Some people have weird expectations when it comes to the films of Joel and Ethan Coen. While remaining quirky, they’re always highly enjoyable. Even in some of their more throw-away projects, entertainment abounds: The Ladykillers, Intolerable Cruelty, and Burn After Reading instantly come to mind here. In the case of their latest, Inside Llewyn Davis, the Coens are at it again, making a film unlike any they’ve made before while maintaining the top-notch quality we’ve come to expect. Packed with hilarious dialogue, an amazing cast, spectacular cinematography, and one of the best soundtracks of the year, Inside Llewyn Davis is exactly the kind of Oscar-fare you’d expect to see.
Inside Llewyn Davis refers to a solo album recorded by Llewyn Davis (Oscar Isaac). Spending his nights performing in Greenwich Village’s Gaslight Café, one night he’s attacked by a man in a suit setting off a string of events. Llewyn spends the night at Mitch Gorfein’s apartment (Ethan Phillips) and accidentally lets the cat out with the apartment door locking behind him. Now, Davis embarks on a musical odyssey with his new feline companion.
Davis heads out to crash with his friends Jim (Justin Timberlake) and Jean (Carey Mulligan), where Jean informs Llewyn she’s pregnant with a baby that could be either Llewyn’s or Jim’s, and just in case the baby could be Llewyn’s, she wants an abortion. Broke and homeless, Davis sets out for Chicago with Roland Turner (John Goodman) and his driver Johnny Five (Garrett Hedlund) after meeting Al Cody (Adam Driver) during a recording session at Columbia Records to seek out producer Bud Grossman (F. Murray Abraham) and find better representation and become a star.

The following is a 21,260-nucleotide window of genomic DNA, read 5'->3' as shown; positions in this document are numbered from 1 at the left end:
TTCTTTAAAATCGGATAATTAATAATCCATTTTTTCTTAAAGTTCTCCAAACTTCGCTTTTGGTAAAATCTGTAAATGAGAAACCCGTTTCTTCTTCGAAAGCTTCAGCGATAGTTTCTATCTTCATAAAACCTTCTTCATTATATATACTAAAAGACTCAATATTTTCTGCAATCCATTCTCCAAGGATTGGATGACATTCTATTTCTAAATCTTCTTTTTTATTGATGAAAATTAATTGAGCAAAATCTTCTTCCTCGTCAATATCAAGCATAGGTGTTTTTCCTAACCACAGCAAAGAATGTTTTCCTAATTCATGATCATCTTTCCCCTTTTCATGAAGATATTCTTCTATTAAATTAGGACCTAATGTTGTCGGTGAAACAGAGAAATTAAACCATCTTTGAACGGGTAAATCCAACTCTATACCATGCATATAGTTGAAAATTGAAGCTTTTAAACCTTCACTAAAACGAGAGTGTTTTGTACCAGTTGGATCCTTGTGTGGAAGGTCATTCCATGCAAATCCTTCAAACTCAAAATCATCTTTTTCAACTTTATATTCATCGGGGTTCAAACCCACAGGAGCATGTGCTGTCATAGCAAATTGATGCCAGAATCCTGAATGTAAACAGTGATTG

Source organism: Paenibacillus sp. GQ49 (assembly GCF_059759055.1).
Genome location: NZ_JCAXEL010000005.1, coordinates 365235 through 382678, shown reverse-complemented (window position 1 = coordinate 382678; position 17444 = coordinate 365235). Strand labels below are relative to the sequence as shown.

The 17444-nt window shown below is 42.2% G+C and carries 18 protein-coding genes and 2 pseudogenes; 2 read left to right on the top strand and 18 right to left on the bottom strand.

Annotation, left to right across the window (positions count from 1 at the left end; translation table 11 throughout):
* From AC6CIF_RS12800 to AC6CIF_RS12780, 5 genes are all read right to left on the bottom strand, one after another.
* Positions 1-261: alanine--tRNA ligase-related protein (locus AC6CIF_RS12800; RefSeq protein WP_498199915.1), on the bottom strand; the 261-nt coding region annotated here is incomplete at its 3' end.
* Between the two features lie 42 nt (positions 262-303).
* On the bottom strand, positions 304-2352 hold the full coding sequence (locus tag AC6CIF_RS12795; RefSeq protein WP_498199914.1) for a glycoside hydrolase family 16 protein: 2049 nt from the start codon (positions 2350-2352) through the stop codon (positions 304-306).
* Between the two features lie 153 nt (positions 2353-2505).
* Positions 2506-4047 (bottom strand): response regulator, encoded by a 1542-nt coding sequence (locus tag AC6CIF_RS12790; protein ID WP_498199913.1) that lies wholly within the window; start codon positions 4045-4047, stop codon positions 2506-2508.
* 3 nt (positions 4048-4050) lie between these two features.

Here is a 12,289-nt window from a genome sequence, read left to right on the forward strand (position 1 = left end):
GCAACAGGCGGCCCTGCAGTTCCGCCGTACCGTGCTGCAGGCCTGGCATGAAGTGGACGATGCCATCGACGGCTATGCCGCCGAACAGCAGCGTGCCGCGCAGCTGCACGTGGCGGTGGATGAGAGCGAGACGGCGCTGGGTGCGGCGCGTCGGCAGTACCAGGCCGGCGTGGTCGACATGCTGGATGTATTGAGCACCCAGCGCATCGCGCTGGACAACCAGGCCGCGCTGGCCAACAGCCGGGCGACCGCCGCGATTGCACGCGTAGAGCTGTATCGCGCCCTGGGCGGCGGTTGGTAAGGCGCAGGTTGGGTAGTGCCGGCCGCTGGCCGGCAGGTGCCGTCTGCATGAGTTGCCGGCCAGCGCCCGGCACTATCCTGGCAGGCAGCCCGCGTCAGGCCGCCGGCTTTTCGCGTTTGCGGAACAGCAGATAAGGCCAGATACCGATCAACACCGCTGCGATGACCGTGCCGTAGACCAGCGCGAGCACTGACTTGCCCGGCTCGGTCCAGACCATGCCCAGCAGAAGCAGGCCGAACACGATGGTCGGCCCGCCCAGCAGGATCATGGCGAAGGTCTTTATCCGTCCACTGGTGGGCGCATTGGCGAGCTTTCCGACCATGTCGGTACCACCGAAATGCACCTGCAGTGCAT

Inside Llewyn Davis may be the Coen Brothers most meandering film yet, jumping from one situation to another. They’ve even admitted that the cat was thrown in after they realized there was no plot whatsoever. But some films don’t necessarily need a plot. The characters and situations drive it. It’s not like we haven’t seen a slice-of-life film before. Burn After Reading literally had no plot as even in the final scene the whole film is hilariously shrugged off by one of the most minor characters. What the Coen Brothers are up to this time is simply shining a light on the New York music scene of the ’60s. Don’t be surprised if a nod to Bob Dylan shows up.
The soundtrack is the real star of the show here, with everyone required to sing the songs live. Quite a feat considering a lot of the performances are single takes. I have coined a term I use for films like these as “coincidental musicals” where the film isn’t a musical, but is packed with tons of songs. A couple of other films falling into this category would be That Thing You Do!, Walk Hard, Walk the Line, and the best of them: Once. T-Bone Burnett and Marcus Mumford (yes, of Mumford & Sons) produced the music and is one for the books. The cast sing their hearts out, particularly Oscar Isaac, but that should come as no surprise considering he’s the star of the film. The Coen Brothers haven’t released a film since 2010’s True Grit, and Inside Llewyn Davis is a welcome addition to their ever expanding filmography and one of the year’s best films.
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